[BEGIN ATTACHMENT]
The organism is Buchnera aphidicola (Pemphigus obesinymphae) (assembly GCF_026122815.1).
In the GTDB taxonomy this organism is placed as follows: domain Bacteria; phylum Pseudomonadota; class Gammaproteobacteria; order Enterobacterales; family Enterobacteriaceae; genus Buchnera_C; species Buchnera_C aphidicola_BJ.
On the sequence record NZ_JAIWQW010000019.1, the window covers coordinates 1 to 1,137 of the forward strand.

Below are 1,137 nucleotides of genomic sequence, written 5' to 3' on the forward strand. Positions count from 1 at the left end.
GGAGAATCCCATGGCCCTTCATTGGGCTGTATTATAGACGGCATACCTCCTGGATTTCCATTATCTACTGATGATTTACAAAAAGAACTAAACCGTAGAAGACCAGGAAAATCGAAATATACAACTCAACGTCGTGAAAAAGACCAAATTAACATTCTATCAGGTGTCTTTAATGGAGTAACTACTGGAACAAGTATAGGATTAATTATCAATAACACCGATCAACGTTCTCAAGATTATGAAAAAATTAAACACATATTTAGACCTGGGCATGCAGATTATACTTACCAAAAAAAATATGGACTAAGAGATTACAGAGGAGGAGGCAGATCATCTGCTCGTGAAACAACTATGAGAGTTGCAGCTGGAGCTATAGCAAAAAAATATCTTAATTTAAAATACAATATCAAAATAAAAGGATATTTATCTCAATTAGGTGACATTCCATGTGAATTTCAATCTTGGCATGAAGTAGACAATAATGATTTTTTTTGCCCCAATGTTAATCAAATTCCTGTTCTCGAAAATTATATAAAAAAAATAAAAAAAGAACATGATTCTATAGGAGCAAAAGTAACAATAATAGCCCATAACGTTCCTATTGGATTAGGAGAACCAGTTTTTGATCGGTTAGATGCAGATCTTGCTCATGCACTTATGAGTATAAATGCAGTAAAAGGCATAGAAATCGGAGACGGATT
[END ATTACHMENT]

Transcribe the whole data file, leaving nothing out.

The organism is Buchnera aphidicola (Pemphigus obesinymphae) (assembly GCF_026122815.1).
In the GTDB taxonomy this organism is placed as follows: domain Bacteria; phylum Pseudomonadota; class Gammaproteobacteria; order Enterobacterales; family Enterobacteriaceae; genus Buchnera_C; species Buchnera_C aphidicola_BJ.
On the sequence record NZ_JAIWQW010000019.1, the window covers coordinates 1 to 1,137 of the forward strand.

Below are 1,137 nucleotides of genomic sequence, written 5' to 3' on the forward strand. Positions count from 1 at the left end.
GGAGAATCCCATGGCCCTTCATTGGGCTGTATTATAGACGGCATACCTCCTGGATTTCCATTATCTACTGATGATTTACAAAAAGAACTAAACCGTAGAAGACCAGGAAAATCGAAATATACAACTCAACGTCGTGAAAAAGACCAAATTAACATTCTATCAGGTGTCTTTAATGGAGTAACTACTGGAACAAGTATAGGATTAATTATCAATAACACCGATCAACGTTCTCAAGATTATGAAAAAATTAAACACATATTTAGACCTGGGCATGCAGATTATACTTACCAAAAAAAATATGGACTAAGAGATTACAGAGGAGGAGGCAGATCATCTGCTCGTGAAACAACTATGAGAGTTGCAGCTGGAGCTATAGCAAAAAAATATCTTAATTTAAAATACAATATCAAAATAAAAGGATATTTATCTCAATTAGGTGACATTCCATGTGAATTTCAATCTTGGCATGAAGTAGACAATAATGATTTTTTTTGCCCCAATGTTAATCAAATTCCTGTTCTCGAAAATTATATAAAAAAAATAAAAAAAGAACATGATTCTATAGGAGCAAAAGTAACAATAATAGCCCATAACGTTCCTATTGGATTAGGAGAACCAGTTTTTGATCGGTTAGATGCAGATCTTGCTCATGCACTTATGAGTATAAATGCAGTAAAAGGCATAGAAATCGGAGACGGATT